It’s probably one of the most important things to me personally. To have an honest and genuine rapport with the audience is key to having not just a great night but a great, long career. I love what I do and I want the audience to love it with me, so sometimes you can tell when they’re being a little shy but that’s normally down to the type of venue that we’re in. Those dark rock venues are easy, but when you get a relatively sober rock audience into a seated theatre, then it’s my job to, as quickly as possible, get them to relax. The sooner they relax them the sooner we can all have a good time.

There’s no trick to it other than being more willing and confident than any of them at the start of the evening and breaking the ice. Usually for me it’s just with a silent smile at them when we walk on stage, maybe a little cheeky glint in the eye that says: “Hey… get out of those seats and get rocking!”

As an excellent guitarist yourself, do you have a particular favourite guitarist or favourite solo?

There are too many great guitarists out there and doing too many different amazing things to pick one, but I’d definitely say that my biggest influence from when I was a kid was Paul Kossoff. His style and passion moved me in ways that are hard to describe. He played a fantastic solo on a live version of ‘Fire & Water’ on a German TV show and it was out of this world.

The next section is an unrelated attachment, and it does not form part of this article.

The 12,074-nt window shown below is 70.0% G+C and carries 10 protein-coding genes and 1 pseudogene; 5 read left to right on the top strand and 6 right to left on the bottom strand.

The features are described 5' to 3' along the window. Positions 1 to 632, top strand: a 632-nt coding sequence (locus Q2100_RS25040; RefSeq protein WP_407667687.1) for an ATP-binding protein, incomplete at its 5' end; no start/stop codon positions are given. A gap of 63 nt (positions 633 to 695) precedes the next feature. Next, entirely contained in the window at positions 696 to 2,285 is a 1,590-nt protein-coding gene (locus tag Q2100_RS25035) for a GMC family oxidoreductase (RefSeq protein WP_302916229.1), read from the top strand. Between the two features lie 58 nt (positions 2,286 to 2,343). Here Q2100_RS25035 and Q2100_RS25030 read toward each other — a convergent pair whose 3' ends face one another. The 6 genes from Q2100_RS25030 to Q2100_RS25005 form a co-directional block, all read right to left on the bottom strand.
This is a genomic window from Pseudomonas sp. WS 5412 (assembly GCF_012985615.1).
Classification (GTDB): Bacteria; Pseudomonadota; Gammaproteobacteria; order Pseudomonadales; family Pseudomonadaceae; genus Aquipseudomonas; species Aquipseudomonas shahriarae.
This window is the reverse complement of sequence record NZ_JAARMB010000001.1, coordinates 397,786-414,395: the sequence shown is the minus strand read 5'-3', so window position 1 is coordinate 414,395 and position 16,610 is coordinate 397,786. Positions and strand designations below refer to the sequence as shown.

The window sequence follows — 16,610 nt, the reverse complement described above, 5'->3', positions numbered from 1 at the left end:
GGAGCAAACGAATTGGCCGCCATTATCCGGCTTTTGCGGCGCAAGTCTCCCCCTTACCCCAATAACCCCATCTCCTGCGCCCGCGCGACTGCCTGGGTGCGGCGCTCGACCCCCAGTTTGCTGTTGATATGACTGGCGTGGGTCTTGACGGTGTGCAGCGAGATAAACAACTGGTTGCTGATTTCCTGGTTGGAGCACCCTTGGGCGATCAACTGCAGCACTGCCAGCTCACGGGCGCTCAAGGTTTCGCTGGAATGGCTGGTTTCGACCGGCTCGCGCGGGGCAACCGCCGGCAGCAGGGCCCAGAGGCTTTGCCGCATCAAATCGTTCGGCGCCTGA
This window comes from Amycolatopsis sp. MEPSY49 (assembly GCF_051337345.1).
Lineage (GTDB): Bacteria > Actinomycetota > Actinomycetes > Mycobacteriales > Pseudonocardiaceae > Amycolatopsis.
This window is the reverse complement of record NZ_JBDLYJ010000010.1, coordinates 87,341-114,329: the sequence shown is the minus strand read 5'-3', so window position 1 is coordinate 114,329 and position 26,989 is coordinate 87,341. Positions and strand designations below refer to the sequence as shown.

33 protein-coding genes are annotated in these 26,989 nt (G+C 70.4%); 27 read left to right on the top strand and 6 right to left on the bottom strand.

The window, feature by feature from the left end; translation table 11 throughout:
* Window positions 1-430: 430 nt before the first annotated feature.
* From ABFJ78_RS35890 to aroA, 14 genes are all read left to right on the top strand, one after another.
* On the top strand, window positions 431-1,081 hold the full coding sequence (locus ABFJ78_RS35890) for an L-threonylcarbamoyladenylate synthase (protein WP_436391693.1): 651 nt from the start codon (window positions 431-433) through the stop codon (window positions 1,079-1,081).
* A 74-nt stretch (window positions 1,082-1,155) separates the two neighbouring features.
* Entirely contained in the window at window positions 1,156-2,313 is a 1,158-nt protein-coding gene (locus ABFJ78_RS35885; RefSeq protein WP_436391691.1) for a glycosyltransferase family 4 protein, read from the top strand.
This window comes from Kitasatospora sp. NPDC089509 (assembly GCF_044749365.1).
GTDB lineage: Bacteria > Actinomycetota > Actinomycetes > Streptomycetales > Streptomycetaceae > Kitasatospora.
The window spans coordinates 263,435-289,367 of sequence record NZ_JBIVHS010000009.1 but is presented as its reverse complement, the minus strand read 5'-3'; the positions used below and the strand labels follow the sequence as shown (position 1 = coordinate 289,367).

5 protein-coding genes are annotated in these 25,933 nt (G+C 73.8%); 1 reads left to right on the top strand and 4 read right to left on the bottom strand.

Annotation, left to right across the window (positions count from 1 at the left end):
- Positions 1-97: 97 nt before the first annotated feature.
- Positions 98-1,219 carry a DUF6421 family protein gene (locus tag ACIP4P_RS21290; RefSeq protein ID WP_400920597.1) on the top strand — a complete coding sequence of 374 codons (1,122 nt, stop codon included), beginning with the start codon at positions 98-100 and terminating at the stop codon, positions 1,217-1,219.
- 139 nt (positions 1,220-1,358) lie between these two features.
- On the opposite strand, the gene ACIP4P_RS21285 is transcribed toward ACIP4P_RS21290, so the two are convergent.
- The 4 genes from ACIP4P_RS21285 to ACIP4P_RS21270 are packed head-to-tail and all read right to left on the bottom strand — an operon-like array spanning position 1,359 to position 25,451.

Your vocals on this album sound stronger, more powerful than previous albums. Was this something you set out to achieve?

I’m always trying to improve on my singing, playing, and writing but think this time around it was noticeable that my voice was recovering from my recent operation to remove polyps from my vocal chords. When I listen back to previous albums it’s very apparent that I was singing with a damaged throat.

Is there a singer you aspire to sing like?

There are so many great singers both past and present, but the ones who really got in there under my skin are guys like Paul Rodgers, Danny Bowes, and David Coverdale. I remember having a conversation with Danny saying it was his fault that my throat was sore because he and those other guys made it sound and look so easy… until I tried it and realised that it most certainly was not.

Finally, which of the new songs are you most looking forward to playing live for an audience?

I’m looking forward to playing all of them to be honest… it’s great to record these songs, but there’s the next challenge of getting into the rehearsal room and working on them to make them live songs too.

King King’s new album ‘Exile & Grace’ is released by Manhaton Records on 6 October 2017. 

KING KING
‘EXILE & GRACE’ RESCHEDULED JANUARY 2018 TOUR
24 HOUR BOX OFFICE: 0844 478 0898
BOOK ONLINE: www.thegigcartel.com

London, Shepherd’s Bush Empire
Wednesday 17 January 2018
24 Hour Box Office: 0844 478 0898
Ticketmaster Box office: 0844 477 2000
Book Online: www.thegigcartel.comwww.ticketweb.co.uk
www.ticketmaster.co.uk

Birmingham, Town Hall
Thursday 18 January 2018

24 Hour Box Office: 0844 478 0898
Venue Box Office: 0121 780 4949
Book Online: www.thegigcartel.comwww.thsh.co.uk

Bath, Forum
Saturday 20 January 2018

24 Hour Box Office: 0844 478 0898
Venue Box Office: 0844 888 9991
Book Online: www.thegigcartel.com, https://bathforum.ticketline.co.uk

Edinburgh, Queen’s Hall
Friday 26 January 2018

24 Hour Box Office: 0844 478 0898
Venue Box Office: 0131 668 2019
Book Online: www.thegigcartel.comhttps://boxoffice.thequeenshall.net

Sheffield, Leadmill
Saturday 27 January 2018

24 Hour Box Office: 0844 478 0898
Venue Box Office: 0114 2727 040
Book online: www.thegigcartel.comhttp://leadmill.co.uk